Book Club Choices for Feb 2013

I have the choice for next month’s book club. We have the liberty to bring ONE book and dictate it as the book —OR— bring a few titles to be voted on. This is what I will be offering up for vote at our meeting this week:

tafbybas The Art Forger by B.A. Shapiro

368 pages, pub’d 2012, 3.79 GR, ~ $9.58 eBook

On March 18, 1990, thirteen works of art worth today over $500 million were stolen from the Isabella Stewart Gardner Museum in Boston. It remains the largest unsolved art heist in history, and Claire Roth, a struggling young artist, is about to discover that there’s more to this crime than meets the eye. Claire’s search for the truth about the painting’s origins leads her into a labyrinth of deceit where secrets hidden since the late nineteenth century may be the only evidence that can now save her life. B. A. Shapiro’s razor-sharp writing and rich plot twists make The Art Forger an absorbing literary thriller that treats us to three centuries of forgers, art thieves, and obsessive collectors. it’s a dazzling novel about seeing—and not seeing—the secrets that lie beneath the canvas.

tfobyne The Family Orchard by Nomi Eve

336 pages, pub’d 2001, 3.0 GR, ~$10 eBook

A spellbinding novel of one unforgettable family, the orchard they’ve tended for generations, and a love story that transcends the ages. Nomi Eve’s lavishly imagined account begins in Palestine in 1837, with the tale of the irrepressible family matriach, Esther, who was lured by the smell of baking bread into an affair with the local baker. Esther passes on her passionate nature to her son, Eliezer, whose love for the forbidden Golda threatened to tear the family apart. And to her granddaughter, Avra the thief, a tiny wisp of a girl who thumbed her nose at her elders by swiping precious stones from the local bazaar-and grew to marry a man she met at the scene of a crime. At once epic and intimate, The Family Orchard is a rich historical tapestry of passion and tradition from a storyteller of beguiling power.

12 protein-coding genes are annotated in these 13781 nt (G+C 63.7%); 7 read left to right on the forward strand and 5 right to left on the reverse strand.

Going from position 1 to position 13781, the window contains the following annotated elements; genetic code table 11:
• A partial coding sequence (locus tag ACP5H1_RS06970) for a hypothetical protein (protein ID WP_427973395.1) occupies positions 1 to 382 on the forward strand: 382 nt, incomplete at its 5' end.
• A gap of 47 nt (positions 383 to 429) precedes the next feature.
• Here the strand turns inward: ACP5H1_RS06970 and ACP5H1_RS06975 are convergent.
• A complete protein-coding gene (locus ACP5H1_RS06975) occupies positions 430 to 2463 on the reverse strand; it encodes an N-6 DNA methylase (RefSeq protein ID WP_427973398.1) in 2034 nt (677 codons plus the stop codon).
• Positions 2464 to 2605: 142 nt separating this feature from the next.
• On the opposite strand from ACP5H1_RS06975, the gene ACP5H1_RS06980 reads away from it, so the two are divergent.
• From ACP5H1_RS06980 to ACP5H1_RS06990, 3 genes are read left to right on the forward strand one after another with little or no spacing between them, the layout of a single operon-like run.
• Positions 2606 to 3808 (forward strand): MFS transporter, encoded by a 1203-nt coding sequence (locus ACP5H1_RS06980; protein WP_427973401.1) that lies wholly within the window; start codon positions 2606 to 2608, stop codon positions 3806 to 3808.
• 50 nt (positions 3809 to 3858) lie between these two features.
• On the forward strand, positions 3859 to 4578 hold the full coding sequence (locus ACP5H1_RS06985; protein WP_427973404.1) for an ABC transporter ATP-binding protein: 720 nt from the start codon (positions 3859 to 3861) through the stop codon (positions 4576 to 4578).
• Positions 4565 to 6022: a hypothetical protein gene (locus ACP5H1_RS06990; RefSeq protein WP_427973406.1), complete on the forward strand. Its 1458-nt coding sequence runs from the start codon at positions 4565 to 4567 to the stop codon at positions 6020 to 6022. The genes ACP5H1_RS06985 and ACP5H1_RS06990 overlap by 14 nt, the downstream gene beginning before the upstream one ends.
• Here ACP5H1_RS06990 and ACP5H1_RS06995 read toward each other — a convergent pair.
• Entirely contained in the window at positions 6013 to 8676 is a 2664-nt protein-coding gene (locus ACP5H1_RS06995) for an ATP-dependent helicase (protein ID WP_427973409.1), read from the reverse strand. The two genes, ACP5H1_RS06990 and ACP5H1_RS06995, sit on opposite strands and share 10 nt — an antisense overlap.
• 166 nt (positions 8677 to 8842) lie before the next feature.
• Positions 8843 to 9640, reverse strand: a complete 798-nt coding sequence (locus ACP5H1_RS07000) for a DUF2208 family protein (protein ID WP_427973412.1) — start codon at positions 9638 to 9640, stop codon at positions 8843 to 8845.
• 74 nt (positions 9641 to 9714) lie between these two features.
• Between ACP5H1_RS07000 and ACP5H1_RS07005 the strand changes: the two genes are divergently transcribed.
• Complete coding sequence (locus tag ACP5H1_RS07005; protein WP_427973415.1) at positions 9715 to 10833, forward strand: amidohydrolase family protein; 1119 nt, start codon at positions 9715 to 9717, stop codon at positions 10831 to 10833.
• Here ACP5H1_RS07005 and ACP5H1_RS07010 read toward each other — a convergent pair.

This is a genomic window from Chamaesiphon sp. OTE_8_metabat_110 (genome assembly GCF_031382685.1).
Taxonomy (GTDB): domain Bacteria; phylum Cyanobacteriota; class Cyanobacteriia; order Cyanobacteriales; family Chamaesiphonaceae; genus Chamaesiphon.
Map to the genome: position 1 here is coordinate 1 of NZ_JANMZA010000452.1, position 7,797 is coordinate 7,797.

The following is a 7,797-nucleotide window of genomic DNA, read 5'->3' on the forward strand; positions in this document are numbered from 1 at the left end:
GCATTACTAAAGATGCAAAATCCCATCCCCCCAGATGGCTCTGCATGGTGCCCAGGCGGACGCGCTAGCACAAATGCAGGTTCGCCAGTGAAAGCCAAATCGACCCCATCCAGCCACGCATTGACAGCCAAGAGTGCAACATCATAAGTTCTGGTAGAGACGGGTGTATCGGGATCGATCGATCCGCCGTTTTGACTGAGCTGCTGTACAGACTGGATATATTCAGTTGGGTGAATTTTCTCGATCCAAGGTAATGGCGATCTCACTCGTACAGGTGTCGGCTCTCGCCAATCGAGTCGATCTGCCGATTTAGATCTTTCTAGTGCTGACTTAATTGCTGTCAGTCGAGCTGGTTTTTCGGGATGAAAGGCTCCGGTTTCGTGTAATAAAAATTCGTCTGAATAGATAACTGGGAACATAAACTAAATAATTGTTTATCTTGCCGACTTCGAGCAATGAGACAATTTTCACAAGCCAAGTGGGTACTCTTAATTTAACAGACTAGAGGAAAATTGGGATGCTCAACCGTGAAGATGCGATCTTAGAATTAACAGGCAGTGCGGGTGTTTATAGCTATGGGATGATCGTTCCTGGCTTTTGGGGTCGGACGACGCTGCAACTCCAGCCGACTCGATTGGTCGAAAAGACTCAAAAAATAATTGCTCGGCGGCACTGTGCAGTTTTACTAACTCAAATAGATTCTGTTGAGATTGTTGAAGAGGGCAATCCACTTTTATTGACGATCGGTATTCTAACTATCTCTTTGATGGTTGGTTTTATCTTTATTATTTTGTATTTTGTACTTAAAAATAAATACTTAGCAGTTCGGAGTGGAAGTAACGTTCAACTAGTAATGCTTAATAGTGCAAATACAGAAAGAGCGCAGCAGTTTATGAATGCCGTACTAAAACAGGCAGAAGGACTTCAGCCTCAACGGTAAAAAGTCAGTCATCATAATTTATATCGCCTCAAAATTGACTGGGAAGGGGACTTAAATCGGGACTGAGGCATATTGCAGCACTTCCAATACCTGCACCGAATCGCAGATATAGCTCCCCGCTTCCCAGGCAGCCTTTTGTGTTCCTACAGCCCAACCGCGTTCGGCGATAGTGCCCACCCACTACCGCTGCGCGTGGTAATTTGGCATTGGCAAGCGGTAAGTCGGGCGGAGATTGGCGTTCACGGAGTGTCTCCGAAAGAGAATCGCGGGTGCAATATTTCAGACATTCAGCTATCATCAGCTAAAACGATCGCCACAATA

gihbbysv Girl in Hyacinth Blue by Susan Vreeland

242 pages, pub’d 2000, 3.65 GR, ~$8 eBook

This luminous story begins in the present day, when a professor invites a colleague to his home to see a painting that he has kept secret for decades. The professor swears it is a Vermeer—but why has he hidden this important work for so long? The reasons unfold in a series of events that trace the ownership of the painting back to World War II and Amsterdam, and still further back to the moment of the work’s inspiration. As the painting moves through each owner’s hands, what was long hidden quietly surfaces, illuminating poignant moments in multiple lives. Susan Vreeland’s characters remind us, through their love of this mysterious painting, how beauty transforms and why we reach for it, what lasts and what in our lives is singular and unforgettable.

tsoabymm The Song of Achilles by Madeline Miller

352 pages, pub’d 2011, 4.08 GR, ~$10 eBook